To show the true problems with markets–and why the socialist approach wouldn’t solve them–Marx leads us into the first level of his social Hell, the sphere of exchange. This level corresponds to the region of Dante’s Hell associated with sins of incontinence, or lack of self-control: the circles of Lust, Gluttony, Greed, and Wrath. The question this level raises is: why do markets seem to make people behave badly? Roberts observes that early socialism inherited a Christianized version of classical moralism about the sinfulness of market exchange, but also a tradition of republican thought where lack of self-control is a consequence of domination rather than its cause and justification. What Marx wants to do in this section is strip away all moralizing and show why participating in markets robs people of self-control.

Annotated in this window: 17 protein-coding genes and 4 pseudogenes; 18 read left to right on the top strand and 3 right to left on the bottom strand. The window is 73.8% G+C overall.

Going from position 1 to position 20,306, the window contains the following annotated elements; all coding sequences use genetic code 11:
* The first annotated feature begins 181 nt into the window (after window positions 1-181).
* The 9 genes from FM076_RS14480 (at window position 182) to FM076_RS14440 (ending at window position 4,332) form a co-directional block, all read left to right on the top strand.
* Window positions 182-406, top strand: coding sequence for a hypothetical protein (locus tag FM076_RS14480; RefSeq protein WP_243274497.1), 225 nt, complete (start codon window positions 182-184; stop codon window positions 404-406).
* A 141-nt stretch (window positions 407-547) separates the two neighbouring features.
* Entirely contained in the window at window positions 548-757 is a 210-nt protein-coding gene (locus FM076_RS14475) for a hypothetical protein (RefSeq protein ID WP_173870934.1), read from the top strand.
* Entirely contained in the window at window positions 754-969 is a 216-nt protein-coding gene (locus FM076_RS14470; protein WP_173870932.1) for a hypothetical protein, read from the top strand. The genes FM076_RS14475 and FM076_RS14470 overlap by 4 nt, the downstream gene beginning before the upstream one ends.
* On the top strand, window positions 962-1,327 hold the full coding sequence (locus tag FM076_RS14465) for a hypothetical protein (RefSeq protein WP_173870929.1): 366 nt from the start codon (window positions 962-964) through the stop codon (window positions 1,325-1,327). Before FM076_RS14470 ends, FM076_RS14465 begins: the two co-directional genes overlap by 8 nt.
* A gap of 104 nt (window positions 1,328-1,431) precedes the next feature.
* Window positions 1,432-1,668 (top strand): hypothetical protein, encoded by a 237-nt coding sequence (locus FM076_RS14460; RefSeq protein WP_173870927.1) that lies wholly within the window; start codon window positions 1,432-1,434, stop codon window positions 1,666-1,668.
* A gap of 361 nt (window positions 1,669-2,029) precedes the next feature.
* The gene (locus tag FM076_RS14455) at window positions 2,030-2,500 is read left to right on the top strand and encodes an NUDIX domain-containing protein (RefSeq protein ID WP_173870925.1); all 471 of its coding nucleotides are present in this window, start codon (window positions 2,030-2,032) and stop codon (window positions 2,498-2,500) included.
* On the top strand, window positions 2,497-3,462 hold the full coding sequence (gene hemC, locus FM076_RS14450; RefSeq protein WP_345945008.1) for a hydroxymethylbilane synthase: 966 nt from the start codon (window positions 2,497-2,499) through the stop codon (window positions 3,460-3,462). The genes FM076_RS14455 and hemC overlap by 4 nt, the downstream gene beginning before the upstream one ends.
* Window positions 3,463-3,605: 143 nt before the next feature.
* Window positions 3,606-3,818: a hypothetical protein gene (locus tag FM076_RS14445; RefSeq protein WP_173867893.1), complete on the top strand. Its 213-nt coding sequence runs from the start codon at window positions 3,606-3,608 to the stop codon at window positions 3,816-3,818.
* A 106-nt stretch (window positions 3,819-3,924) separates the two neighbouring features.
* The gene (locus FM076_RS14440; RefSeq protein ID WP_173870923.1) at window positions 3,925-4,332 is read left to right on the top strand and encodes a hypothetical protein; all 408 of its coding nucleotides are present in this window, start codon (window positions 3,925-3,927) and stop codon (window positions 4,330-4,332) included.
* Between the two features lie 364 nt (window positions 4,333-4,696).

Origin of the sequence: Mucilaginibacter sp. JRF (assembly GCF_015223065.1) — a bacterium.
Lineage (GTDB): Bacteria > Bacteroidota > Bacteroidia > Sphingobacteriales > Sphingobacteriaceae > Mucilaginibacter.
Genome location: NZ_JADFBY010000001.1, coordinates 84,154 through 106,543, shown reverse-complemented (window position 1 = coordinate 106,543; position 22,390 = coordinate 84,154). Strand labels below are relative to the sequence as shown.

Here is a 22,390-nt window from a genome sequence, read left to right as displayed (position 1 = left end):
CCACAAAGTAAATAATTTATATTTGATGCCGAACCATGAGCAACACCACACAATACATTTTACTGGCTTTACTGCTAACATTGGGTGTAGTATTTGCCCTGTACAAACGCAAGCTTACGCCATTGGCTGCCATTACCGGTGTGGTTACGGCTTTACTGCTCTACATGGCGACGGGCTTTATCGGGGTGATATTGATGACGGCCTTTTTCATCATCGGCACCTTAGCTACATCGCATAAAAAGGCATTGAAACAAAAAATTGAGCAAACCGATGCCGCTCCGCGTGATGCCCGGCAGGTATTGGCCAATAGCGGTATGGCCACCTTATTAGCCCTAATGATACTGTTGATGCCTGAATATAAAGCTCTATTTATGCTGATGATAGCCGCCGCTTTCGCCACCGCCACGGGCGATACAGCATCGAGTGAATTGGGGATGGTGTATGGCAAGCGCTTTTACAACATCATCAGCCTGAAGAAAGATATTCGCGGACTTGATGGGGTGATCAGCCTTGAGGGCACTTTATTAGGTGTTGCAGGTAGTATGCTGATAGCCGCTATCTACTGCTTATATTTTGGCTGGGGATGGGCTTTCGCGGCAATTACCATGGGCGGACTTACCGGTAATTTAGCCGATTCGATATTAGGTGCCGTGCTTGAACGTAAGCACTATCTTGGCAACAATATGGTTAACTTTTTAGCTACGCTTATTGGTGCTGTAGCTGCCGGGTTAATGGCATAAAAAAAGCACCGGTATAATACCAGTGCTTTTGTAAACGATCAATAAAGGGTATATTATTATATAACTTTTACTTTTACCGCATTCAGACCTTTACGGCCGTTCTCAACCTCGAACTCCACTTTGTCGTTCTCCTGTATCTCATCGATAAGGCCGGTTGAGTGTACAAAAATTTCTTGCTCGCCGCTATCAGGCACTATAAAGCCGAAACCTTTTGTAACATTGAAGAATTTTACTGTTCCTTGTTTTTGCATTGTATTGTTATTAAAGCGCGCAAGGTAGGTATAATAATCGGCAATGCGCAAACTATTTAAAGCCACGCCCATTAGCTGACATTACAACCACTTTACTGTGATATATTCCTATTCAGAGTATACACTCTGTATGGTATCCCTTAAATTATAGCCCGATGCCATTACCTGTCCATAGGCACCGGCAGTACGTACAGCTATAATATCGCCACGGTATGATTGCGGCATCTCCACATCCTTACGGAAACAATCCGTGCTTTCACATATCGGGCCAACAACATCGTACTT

The basic argument is that for producers, being sensitive to prices (or to what the market wants) undermines the possibility of deliberate action. Here Roberts reinterprets the famous concept of ‘commodity fetishism,’ which is usually seen as a problem of mis-perception, mistaking social relationships between people as economic relationships between money and things. Roberts thinks commodity fetishism should be understood mostly as a problem of domination rather than false consciousness. In other words, people’s behavior is coordinated and imposed by the market–which is really just an aggregation of everyone else’s voices, weighted by their market power–rather than by a deliberative process where everyone’s voice is equal. Of course, this collective process of coercion is further obscured by the commodity relationship, but in Roberts’s emphasis, the power dynamic is the more important part than the means of its deception.